Evolutionary psychology, which traces what we do and think to instincts embedded into our ancestors by natural selection, is a dangerous meme. It can make even the smartest intellectuals say not-so-smart things...
When I teach history of science at Stevens Institute of Technology, I devote plenty of time to science's glories, the kinds of achievements that my buddy George Johnson wrote about in The Ten Most Beautiful Experiments (Alfred A...
A recent Scientific American post on lethal chimpanzee violence has me mulling over an incident that took place two summers ago when I was surfcasting for bluefish on Nantucket Island...
My girlfriend, whom I'll call Emily, loves videos of animals, especially cute ones, like baby hippos, talking porcupines, lionesses that nuzzle baby antelopes.
When predicting something that science will never do, it's wise to recall the French philosopher Auguste Comte. In 1835 he asserted that science will never figure out what stars are made of...
I've been bashing determinism and fatalism a lot lately, so I thought I'd write about an "ism" I like: optimism. For most of my career as a science journalist, I've been a pessimist, harping on all the goals that scientists will probably never attain...
I spent this morning pondering whether I should attack neuroscientist Sam Harris for attacking free will. I thought, haven't I spent enough time hassling Harris?
I met Christof Koch in 1994 at the first of series of big conferences on consciousness held in Tucson, Ariz. A professor at Caltech, Koch had helped popularize consciousness as a topic for serious scientific investigation—instead of windy philosophical supposition—through his collaboration with the great Francis Crick, who had already cracked the genetic code and now wanted to solve the riddle of mind as well...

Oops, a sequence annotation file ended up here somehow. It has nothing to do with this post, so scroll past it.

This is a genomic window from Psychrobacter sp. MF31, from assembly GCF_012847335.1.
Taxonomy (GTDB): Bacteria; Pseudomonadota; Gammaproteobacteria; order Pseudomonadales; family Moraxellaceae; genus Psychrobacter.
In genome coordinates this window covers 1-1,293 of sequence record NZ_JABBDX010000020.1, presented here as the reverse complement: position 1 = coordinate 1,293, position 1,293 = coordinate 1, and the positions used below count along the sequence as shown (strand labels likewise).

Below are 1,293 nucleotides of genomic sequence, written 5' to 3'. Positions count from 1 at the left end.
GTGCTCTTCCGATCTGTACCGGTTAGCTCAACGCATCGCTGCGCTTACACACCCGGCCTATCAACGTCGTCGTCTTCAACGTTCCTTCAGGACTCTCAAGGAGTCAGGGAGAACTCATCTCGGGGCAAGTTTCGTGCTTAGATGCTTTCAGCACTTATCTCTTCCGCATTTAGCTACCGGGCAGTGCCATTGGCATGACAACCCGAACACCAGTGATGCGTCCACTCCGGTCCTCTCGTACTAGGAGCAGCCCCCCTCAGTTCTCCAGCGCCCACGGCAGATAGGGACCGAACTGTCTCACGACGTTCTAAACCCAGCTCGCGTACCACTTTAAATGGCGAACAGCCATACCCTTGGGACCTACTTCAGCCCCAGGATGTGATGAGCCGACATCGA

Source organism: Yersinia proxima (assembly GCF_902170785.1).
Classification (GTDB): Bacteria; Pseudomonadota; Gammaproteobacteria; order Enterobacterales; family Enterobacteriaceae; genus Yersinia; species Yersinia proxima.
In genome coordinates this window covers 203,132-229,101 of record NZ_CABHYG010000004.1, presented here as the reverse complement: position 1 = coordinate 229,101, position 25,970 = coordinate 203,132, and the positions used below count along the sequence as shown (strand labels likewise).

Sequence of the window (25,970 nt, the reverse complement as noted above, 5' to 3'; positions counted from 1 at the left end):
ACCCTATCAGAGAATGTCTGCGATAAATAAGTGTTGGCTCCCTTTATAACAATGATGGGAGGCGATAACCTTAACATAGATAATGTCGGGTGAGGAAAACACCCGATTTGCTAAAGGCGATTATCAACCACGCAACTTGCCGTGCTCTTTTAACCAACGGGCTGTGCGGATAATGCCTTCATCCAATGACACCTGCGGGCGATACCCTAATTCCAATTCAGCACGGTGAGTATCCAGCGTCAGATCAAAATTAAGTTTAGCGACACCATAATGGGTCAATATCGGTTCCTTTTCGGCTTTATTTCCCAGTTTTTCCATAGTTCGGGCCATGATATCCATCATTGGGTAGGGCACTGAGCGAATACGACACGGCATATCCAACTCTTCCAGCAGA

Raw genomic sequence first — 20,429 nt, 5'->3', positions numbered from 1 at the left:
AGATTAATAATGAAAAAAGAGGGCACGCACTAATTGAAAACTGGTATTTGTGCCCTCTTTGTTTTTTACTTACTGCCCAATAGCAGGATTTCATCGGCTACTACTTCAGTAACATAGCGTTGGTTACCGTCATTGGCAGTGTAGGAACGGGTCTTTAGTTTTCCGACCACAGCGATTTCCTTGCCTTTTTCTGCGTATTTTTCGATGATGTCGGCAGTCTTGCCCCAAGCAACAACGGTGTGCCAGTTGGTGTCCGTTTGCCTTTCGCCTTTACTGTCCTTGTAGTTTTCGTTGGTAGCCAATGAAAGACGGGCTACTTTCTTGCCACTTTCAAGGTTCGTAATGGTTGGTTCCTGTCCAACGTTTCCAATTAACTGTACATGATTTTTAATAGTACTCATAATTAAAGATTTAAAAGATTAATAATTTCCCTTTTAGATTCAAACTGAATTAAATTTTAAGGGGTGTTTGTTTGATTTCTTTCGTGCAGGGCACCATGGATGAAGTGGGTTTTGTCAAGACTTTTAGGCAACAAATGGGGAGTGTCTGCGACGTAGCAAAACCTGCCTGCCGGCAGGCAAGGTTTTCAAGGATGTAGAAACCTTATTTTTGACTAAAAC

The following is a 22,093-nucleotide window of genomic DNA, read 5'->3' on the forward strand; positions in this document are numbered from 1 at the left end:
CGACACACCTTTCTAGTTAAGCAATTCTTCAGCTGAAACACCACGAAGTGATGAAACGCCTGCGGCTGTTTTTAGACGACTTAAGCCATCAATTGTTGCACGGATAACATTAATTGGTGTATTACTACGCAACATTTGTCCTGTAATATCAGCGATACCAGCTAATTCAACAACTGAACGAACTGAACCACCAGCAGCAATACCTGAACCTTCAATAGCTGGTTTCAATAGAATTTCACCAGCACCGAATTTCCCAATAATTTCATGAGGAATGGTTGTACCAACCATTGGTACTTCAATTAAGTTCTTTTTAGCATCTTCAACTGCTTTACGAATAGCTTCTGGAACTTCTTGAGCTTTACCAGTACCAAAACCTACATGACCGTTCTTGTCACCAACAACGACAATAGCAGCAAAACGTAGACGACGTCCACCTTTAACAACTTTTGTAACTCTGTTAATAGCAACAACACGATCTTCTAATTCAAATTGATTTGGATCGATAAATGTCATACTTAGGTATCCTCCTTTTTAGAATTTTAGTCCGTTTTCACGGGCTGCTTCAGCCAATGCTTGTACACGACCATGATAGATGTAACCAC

Water, water, everywhere. But will we always have enough to drink? Wash away our waste? Grow crops and raise livestock? Some prominent progressives are warning that, as our population grows and our planet warms, water will become increasingly scarce, and humans will inevitably start fighting over it.War-correspondent-turned-antiwar-firebrand Chris Hedges expressed this idea during a radio interview with Brian Lehrer of WNYC radio, NPR's affiliate in New York City...
Legions of experts are trying to fathom what drove Staff Sergeant Robert Bales to allegedly slaughter 16 Afghan civilians, including nine children, on March 11.
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